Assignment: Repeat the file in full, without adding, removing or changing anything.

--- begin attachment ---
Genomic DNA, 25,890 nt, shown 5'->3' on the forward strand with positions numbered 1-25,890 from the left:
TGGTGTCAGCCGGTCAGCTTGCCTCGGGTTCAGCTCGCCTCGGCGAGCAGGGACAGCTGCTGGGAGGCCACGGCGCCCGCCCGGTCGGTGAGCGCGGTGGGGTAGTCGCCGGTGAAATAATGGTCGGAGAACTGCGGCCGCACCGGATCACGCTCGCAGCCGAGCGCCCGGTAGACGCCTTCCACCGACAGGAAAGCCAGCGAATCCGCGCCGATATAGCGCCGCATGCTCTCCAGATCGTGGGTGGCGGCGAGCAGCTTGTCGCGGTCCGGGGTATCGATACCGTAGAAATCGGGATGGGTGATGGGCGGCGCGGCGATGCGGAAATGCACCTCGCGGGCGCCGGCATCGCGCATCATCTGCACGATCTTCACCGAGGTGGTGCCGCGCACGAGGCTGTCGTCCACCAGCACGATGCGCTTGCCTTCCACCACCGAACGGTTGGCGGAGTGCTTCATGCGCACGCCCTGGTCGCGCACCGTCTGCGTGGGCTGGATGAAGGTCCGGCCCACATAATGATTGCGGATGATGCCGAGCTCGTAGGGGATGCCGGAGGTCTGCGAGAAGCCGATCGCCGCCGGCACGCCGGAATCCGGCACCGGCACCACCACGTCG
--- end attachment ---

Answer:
Genomic DNA, 25,890 nt, shown 5'->3' on the forward strand with positions numbered 1-25,890 from the left:
TGGTGTCAGCCGGTCAGCTTGCCTCGGGTTCAGCTCGCCTCGGCGAGCAGGGACAGCTGCTGGGAGGCCACGGCGCCCGCCCGGTCGGTGAGCGCGGTGGGGTAGTCGCCGGTGAAATAATGGTCGGAGAACTGCGGCCGCACCGGATCACGCTCGCAGCCGAGCGCCCGGTAGACGCCTTCCACCGACAGGAAAGCCAGCGAATCCGCGCCGATATAGCGCCGCATGCTCTCCAGATCGTGGGTGGCGGCGAGCAGCTTGTCGCGGTCCGGGGTATCGATACCGTAGAAATCGGGATGGGTGATGGGCGGCGCGGCGATGCGGAAATGCACCTCGCGGGCGCCGGCATCGCGCATCATCTGCACGATCTTCACCGAGGTGGTGCCGCGCACGAGGCTGTCGTCCACCAGCACGATGCGCTTGCCTTCCACCACCGAACGGTTGGCGGAGTGCTTCATGCGCACGCCCTGGTCGCGCACCGTCTGCGTGGGCTGGATGAAGGTCCGGCCCACATAATGATTGCGGATGATGCCGAGCTCGTAGGGGATGCCGGAGGTCTGCGAGAAGCCGATCGCCGCCGGCACGCCGGAATCCGGCACCGGCACCACCACGTCG